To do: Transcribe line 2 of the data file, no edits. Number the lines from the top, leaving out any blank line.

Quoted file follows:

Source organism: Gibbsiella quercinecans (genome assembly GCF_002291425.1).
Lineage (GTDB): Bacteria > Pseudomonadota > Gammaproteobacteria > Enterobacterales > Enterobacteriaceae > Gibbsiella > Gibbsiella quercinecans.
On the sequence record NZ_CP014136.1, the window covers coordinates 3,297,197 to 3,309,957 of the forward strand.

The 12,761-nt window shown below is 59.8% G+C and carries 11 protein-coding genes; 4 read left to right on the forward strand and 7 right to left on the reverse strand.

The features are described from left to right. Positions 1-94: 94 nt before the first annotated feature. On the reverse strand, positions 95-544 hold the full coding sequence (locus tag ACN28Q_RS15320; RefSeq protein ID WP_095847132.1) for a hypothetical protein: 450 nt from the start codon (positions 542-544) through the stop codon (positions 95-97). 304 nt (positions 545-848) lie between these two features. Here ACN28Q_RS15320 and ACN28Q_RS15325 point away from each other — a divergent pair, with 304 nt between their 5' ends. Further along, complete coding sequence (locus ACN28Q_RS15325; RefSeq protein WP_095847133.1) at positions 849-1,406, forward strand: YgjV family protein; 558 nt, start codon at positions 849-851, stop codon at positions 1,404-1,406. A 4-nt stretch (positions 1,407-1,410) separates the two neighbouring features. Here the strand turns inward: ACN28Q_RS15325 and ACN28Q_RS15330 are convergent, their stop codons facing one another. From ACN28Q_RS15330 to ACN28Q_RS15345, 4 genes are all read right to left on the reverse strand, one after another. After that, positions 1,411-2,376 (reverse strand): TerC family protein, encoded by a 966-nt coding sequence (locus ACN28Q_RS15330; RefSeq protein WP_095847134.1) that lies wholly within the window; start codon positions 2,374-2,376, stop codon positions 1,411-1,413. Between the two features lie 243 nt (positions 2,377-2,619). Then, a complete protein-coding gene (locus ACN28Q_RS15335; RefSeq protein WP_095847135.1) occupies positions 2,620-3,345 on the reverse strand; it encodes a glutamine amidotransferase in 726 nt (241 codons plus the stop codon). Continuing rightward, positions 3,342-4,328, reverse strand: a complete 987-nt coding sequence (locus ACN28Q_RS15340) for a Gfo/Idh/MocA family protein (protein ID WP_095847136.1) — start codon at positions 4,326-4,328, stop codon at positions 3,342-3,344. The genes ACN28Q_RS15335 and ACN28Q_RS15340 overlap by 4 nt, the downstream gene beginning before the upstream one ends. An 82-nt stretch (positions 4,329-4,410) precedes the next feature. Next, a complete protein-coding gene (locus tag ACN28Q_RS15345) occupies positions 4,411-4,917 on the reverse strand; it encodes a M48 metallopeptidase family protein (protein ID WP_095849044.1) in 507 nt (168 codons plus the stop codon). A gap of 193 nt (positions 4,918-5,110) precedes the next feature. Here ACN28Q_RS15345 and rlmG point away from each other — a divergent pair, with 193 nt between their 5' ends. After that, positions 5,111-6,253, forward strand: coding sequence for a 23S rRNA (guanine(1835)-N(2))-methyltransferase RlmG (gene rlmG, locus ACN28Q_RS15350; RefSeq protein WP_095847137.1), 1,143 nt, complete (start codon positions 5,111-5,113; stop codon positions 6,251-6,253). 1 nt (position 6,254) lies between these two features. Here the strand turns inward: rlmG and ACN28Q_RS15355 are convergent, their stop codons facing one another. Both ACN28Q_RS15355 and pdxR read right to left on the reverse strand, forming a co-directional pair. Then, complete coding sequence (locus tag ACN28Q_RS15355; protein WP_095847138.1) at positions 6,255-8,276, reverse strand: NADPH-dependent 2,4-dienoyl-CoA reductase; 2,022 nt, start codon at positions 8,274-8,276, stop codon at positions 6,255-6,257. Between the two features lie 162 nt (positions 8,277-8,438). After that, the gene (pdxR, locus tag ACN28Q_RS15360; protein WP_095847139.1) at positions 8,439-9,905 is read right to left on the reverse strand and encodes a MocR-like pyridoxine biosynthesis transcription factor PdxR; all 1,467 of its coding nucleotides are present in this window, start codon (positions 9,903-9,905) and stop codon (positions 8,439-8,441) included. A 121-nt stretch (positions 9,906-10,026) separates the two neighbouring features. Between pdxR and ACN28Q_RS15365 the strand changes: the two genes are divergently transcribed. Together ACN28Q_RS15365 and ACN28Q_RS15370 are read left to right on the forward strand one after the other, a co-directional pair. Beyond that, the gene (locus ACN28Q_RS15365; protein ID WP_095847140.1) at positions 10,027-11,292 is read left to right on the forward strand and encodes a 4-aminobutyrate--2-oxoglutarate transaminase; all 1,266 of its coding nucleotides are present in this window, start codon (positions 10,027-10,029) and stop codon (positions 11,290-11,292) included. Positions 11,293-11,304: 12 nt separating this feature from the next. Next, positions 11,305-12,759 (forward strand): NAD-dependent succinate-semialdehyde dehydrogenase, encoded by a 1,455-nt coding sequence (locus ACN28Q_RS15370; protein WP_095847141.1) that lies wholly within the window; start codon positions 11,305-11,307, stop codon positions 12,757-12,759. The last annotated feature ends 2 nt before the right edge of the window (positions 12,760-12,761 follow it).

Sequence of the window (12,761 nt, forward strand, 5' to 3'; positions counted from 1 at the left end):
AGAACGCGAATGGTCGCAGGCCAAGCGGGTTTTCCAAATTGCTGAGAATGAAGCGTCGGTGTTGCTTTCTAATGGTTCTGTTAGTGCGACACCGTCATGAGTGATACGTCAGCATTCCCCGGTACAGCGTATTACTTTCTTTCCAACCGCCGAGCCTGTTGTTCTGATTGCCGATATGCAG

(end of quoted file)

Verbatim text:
Lineage (GTDB): Bacteria > Pseudomonadota > Gammaproteobacteria > Enterobacterales > Enterobacteriaceae > Gibbsiella > Gibbsiella quercinecans.